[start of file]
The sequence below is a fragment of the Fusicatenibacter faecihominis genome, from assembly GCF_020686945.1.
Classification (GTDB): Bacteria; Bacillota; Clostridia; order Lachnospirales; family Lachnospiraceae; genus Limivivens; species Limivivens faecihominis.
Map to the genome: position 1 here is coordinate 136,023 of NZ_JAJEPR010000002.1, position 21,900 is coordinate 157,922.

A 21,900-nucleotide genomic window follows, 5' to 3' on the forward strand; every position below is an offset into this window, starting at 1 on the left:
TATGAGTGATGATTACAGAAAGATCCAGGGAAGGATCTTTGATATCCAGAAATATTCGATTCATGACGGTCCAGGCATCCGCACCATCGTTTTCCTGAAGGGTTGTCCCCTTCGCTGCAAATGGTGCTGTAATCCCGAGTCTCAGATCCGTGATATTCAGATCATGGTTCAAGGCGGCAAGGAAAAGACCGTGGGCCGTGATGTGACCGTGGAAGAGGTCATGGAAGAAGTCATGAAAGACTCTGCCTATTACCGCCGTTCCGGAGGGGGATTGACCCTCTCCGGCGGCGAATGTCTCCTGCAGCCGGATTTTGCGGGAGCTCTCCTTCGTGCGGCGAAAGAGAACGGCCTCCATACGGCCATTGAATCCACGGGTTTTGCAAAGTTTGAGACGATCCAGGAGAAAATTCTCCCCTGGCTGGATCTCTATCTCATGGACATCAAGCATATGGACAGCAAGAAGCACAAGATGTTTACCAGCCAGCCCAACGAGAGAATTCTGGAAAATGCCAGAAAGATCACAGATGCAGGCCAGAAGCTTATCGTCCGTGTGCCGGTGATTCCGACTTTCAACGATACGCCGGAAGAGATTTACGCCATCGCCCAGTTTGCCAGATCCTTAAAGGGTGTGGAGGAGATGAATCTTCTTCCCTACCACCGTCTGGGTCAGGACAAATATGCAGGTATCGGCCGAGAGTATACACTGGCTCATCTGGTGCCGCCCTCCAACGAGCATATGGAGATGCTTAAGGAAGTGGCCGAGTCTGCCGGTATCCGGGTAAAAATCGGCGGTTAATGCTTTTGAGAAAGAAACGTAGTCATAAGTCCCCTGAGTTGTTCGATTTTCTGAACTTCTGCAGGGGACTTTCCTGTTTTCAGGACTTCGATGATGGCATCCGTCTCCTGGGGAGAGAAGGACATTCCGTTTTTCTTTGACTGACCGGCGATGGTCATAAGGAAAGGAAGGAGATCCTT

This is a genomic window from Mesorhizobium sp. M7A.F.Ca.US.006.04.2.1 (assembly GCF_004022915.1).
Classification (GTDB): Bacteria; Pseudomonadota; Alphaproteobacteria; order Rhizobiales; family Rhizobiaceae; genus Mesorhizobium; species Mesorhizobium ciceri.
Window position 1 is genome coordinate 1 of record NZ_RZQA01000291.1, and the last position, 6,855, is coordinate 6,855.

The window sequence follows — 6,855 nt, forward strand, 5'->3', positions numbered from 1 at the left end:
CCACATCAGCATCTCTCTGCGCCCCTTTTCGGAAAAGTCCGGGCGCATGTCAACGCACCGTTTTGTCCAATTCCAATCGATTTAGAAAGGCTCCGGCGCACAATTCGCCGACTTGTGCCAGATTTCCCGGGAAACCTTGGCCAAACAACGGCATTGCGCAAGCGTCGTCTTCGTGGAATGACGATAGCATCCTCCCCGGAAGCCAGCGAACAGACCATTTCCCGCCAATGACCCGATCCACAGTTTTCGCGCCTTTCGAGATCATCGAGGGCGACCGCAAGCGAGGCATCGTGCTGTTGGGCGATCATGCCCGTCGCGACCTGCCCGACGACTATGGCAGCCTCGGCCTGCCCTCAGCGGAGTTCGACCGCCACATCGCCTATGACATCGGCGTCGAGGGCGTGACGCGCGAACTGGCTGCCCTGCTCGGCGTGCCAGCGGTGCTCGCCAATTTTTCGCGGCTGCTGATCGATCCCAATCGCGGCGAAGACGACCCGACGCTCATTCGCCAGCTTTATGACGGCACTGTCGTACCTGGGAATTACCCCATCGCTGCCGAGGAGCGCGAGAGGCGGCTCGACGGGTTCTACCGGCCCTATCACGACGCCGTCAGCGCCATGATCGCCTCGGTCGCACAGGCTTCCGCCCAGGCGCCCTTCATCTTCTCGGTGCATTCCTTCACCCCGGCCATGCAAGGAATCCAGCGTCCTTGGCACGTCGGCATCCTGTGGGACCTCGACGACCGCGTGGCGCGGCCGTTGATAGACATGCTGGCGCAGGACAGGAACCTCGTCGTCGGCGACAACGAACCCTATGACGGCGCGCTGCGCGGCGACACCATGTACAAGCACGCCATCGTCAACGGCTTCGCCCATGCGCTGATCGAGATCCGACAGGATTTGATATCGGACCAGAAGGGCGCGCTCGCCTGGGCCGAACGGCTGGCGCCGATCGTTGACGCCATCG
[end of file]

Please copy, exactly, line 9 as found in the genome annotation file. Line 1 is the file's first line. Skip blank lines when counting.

The window sequence follows — 6,855 nt, forward strand, 5'->3', positions numbered from 1 at the left end: